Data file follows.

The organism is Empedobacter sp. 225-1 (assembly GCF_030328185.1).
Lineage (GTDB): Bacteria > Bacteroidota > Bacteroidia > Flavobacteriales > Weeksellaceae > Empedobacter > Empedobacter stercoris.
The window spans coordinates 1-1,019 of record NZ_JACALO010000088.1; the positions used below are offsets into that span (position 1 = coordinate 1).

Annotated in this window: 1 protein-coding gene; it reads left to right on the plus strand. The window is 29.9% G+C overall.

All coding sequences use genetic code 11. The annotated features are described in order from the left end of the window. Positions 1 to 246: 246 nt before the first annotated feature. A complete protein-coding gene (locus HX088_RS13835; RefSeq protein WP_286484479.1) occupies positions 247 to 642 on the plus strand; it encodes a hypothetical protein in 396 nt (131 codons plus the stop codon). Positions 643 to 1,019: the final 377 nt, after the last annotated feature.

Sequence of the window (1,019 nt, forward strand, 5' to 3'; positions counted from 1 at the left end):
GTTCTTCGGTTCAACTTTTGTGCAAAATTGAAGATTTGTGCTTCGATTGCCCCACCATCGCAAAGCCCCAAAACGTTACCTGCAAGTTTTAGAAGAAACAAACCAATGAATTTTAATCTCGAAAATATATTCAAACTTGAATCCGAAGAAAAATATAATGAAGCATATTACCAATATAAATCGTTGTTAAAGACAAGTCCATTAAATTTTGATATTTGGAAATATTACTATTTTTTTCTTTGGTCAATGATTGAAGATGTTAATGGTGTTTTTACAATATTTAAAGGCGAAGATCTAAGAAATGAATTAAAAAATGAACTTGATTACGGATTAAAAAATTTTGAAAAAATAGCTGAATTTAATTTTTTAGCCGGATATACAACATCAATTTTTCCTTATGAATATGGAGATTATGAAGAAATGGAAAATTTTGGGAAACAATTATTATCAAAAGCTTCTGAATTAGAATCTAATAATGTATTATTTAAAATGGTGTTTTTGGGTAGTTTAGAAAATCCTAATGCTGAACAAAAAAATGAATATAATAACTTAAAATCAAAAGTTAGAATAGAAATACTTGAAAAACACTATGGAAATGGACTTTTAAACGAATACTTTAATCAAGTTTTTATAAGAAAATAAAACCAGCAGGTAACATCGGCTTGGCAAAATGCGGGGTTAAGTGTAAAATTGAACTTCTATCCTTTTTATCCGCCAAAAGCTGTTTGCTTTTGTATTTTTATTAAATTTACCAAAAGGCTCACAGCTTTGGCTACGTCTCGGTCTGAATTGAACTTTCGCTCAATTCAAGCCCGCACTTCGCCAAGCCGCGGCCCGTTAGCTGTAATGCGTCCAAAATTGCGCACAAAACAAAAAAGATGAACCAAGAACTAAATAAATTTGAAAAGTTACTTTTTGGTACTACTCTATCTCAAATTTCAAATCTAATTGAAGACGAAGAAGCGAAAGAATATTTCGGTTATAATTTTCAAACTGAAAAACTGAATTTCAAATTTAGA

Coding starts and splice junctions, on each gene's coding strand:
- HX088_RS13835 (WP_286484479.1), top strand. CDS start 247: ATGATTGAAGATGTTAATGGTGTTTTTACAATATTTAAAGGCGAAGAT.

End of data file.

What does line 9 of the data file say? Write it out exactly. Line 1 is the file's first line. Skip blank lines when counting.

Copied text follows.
- HX088_RS13835 (WP_286484479.1), top strand. CDS start 247: ATGATTGAAGATGTTAATGGTGTTTTTACAATATTTAAAGGCGAAGAT.